Income tax

F. What is the employee’s exposure to local income tax, and under what circumstances is the foreign employer required to arrange for withholding of income tax?

Employees are exposed to full tax liability in Switzerland if, among other things, they stay for at least 30 days and engage in gainful employment in Switzerland. This is subject to any double taxation agreement that Switzerland may have concluded with the individual’s country of residence. Residence in accordance with the double taxation treaty can reduce unlimited tax liability in Switzerland on the basis of tax residence, so that the person only has limited or no tax liability in Switzerland.

In principle, employees who work in Switzerland but do not have a permanent residence permit are subject to withholding tax for income generated in Switzerland unless any double taxation agreement provides for different rules.

Claim for workplace injury

G. Would the remote worker be entitled to bring a claim for workplace injury in your country?

The answer to the question on whether courts in Switzerland have jurisdiction regarding a workplace injury depends on the fact in which state the employer as defendant is domiciled.

An employer domiciled in the territory of a state bound by the Lugano Convention may be sued: In the courts of the state in which the employer is domiciled; or in another state bound by the Lugano Convention in the courts for the place where the employee habitually carries out her/his work or last habitually carried out his work; or b)if the employee does not habitually carry out or did not habitually carry out her/his work in the same state, in the courts for the place where the establishment which engaged the employee is or was situated.

Thus, a remote worker employed by a company having its seat in a state bound by the Lugano Convention may only be entitled to bring a claim for workplace injury in Switzerland if the employee habitually carries or has carried out her/his work in Switzerland.

If the employer has its seat in state not bound by the Lugano Convention, Swiss courts decide on their jurisdiction in international disputes based on the Federal Act on Privat International Law. The applicable provision provides: The Swiss courts at the defendant’s domicile or at the place where the employee habitually performs her/his work have jurisdiction to hear actions relating to an employment contract. An action initiated by an employee may also be brought before the courts at her/his domicile or habitual residence in Switzerland.

A habitual residence in Switzerland is given if a person lives for a longer time period in Switzerland, even if the time period is limited from the outset. When the criteria of a “longer stay” is fulfilled, needs to be assessed given the specific circumstances of each case.

Thus, if a remote worker is employed by an employer not domiciled in a state to the Lugano Convention and if this remote worker habitually performs her/his work in Switzerland or if the remote worker establishes a habitual residence in Switzerland, the remote worker can bring a claim for workplace insury against the employer in Switzerland (although the risk for a workplace insury will be very small in case of remote work).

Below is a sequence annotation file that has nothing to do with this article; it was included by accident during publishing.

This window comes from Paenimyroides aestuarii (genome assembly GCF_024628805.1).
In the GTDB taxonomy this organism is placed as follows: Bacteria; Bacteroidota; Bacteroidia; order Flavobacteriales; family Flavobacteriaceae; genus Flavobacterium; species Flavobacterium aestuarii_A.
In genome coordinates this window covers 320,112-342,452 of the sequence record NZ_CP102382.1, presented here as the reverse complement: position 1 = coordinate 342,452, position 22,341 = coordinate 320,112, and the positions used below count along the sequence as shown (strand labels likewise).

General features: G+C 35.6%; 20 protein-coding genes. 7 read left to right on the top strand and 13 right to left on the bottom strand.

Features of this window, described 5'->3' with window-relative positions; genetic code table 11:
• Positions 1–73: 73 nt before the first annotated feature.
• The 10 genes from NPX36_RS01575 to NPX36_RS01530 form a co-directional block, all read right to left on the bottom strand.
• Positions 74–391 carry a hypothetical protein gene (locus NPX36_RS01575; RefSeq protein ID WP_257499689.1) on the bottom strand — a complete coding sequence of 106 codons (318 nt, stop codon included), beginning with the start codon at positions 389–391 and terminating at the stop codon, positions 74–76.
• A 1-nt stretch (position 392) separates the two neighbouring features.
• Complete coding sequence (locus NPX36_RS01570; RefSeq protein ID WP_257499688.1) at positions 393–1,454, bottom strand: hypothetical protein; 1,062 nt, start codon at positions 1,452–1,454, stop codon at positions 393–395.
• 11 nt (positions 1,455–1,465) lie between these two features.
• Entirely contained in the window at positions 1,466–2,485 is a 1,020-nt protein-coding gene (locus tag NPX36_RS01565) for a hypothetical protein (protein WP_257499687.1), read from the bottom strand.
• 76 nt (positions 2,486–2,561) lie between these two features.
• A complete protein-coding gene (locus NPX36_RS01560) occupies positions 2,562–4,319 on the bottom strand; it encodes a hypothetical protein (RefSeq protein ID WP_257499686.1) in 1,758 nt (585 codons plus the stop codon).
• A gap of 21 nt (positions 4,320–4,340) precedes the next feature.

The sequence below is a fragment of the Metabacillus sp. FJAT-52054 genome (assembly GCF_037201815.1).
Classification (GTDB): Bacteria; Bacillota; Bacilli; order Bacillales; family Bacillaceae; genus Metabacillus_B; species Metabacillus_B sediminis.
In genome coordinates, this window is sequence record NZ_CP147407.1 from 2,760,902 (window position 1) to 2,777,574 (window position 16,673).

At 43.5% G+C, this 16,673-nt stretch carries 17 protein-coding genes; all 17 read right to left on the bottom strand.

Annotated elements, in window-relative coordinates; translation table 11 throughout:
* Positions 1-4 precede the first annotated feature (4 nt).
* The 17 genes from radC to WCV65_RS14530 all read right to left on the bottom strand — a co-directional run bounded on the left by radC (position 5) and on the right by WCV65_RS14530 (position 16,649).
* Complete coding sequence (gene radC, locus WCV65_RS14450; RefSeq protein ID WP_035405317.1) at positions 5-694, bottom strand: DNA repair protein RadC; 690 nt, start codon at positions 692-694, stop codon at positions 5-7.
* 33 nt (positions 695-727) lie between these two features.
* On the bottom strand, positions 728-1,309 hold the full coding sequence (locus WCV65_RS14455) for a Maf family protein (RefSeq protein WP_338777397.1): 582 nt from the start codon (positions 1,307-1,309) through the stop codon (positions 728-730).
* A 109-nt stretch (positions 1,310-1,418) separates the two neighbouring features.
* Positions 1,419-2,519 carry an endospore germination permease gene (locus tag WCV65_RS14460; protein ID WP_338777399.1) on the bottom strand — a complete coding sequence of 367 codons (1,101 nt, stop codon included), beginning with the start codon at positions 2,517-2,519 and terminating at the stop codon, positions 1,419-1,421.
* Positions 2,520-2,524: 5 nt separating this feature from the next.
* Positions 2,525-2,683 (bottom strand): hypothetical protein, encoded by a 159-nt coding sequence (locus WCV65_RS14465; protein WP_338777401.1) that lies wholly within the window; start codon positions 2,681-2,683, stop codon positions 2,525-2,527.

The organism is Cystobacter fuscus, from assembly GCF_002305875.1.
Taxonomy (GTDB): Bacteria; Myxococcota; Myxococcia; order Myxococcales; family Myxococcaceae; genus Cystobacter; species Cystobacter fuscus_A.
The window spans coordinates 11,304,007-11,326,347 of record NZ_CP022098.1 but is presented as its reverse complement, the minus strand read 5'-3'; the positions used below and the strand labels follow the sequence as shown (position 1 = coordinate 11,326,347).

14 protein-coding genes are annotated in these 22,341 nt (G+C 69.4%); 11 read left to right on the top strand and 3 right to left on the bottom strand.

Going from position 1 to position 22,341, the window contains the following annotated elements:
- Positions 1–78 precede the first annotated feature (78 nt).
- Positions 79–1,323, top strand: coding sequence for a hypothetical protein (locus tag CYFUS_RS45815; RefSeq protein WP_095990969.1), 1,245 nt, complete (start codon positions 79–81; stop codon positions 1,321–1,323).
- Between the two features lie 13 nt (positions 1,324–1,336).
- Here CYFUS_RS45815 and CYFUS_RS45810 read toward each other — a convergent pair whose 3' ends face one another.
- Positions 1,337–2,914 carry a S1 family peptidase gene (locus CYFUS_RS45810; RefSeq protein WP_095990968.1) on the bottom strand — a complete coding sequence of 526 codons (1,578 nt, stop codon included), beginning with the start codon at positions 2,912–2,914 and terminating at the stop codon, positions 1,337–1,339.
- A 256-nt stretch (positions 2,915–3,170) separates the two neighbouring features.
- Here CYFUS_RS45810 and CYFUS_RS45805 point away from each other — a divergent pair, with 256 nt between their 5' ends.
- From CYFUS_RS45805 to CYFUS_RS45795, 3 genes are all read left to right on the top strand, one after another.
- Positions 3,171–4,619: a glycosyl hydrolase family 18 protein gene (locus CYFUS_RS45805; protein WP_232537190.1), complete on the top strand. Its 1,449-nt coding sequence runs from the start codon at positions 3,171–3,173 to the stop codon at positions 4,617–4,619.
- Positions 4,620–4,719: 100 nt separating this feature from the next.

Regardless of the country in which the employer is domiciled, the employee may sue the employer for compliance with the terms and conditions of work and wages in the context of a posting within the meaning of the Swiss Federal Act on Posted Workers.

National healthcare system or insurance

H. Would the remote worker be covered under the local national healthcare system or insurance?

See answer on social security.

Data privacy and security

I. Is a foreign employer subject to data privacy and security requirements regarding protection of employee personal information for a foreign employee working remotely in your country?

The Swiss Data Protection Act only applies to the processing of data of natural and legal persons on the territory of Switzerland and in particular with regards to the export of data from Switzerland to a foreign country. Consequently, if the data of the employee is not processed in Switzerland, the Swiss Data Protection Act does not apply.

Foreign remote worker

J. Has there been any litigation or specific law or regulation regarding the foreign remote worker in your country?

No, there is no specific law on foreign remote work and we are not aware of any case law.

Citizenship

K. Would any of the above answers change if the remote worker (a) is a citizen of your country, or (b) engages in activity interacting with the local market?

a) Yes, in particular a Swiss citizen does not need a resident and work permit in order to live and work in Switzerland.

b) Yes, if the remote worker engages with the local market in a sense that he/she works for an employer domiciled abroad and is sent to Switzerland to perform work for a certain period of time (a) on the employer’s account and under its direction within the framework of a contractual relationship between the employer and a third party, the Swiss Federal Act on Posted Workers, that contains work and wage requirements, applies.

Furthermore, with regards to the posting of workers the following rules on work permits and registration process apply:

Postings by EU/EFTA employers of EU/EFTA employees for up to 90 days per calendar year are only subject to reporting obligations and in most industries a reporting duty only exists if the posting last for more than 8 days per calendar year. In certain industries (such as construction), the obligation to report already exists from the first day on. The same regulation applies to third-country nationals who are resident in an EU/EFTA member state and have been admitted to the regular labor market of an EU/EFTA member state on a permanent basis, i.e. for at least 12 months, prior to the posting.

If the posting lasts longer than 90 days, a work and/or residence permit for Switzerland is required.

In case of posting by employers from third countries, a work and/or residence permit is required in most sectors from the 8th day onwards.

Any questions

Ask our member firm Humbert Heinzen Lerch in Switzerland